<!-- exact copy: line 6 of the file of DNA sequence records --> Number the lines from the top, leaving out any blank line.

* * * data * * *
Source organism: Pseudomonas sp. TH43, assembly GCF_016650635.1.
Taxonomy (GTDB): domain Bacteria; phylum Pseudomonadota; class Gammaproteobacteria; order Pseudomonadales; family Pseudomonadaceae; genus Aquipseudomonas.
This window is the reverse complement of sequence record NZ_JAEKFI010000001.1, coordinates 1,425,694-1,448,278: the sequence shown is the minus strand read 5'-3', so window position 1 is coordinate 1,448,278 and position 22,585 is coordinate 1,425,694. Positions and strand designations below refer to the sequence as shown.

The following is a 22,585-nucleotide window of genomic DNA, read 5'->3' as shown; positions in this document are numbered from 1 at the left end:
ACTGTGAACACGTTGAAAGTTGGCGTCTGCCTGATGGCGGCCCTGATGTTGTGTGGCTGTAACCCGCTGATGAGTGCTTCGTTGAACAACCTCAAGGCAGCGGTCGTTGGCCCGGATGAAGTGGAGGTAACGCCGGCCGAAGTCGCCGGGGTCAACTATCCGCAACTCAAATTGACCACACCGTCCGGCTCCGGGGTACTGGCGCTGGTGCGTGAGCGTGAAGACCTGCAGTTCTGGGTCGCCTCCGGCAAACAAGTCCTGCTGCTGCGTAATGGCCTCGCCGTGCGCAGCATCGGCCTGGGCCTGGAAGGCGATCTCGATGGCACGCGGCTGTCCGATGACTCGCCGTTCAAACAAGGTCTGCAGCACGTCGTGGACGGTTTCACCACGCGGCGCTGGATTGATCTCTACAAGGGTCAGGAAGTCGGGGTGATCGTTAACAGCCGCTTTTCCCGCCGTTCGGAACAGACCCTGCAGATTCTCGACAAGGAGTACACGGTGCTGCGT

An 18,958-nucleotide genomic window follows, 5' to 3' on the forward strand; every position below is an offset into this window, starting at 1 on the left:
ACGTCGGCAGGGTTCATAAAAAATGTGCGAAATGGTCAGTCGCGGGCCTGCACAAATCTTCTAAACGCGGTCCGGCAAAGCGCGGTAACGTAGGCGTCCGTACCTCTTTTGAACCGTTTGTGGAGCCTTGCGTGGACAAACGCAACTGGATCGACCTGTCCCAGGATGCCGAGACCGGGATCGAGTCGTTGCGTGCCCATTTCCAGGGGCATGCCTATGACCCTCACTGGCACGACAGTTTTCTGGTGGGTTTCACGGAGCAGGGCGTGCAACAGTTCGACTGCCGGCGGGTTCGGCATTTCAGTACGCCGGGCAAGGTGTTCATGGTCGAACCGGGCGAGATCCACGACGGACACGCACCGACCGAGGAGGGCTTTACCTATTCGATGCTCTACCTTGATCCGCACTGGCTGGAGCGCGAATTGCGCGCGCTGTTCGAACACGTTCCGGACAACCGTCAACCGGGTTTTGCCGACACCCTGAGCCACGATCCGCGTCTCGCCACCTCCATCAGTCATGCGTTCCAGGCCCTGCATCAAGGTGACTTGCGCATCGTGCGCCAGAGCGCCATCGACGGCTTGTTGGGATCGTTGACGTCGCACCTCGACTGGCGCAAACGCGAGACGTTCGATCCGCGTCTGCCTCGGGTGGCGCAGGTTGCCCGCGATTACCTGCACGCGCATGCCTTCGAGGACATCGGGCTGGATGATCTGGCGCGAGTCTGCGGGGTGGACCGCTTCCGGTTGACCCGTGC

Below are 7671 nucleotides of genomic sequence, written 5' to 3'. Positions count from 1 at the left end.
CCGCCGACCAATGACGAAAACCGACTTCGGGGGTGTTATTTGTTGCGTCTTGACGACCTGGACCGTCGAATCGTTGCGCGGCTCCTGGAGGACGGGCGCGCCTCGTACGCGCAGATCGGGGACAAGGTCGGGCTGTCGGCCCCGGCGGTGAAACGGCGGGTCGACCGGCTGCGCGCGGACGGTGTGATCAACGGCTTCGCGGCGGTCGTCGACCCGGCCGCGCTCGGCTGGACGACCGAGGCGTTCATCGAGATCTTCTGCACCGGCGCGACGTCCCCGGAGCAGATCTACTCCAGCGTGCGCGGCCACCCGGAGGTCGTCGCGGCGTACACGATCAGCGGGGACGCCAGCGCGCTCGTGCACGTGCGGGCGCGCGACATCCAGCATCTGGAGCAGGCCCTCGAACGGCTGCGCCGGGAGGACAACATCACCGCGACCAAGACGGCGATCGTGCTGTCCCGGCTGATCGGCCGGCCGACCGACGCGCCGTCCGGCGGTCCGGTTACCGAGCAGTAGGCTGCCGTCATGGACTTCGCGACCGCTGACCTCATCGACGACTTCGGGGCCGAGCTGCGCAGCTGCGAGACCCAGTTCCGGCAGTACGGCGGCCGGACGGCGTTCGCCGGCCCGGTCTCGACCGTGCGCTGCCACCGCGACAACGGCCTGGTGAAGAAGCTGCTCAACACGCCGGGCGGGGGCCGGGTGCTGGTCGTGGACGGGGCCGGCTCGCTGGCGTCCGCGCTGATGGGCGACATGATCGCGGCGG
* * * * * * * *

An 18,958-nucleotide genomic window follows, 5' to 3' on the forward strand; every position below is an offset into this window, starting at 1 on the left: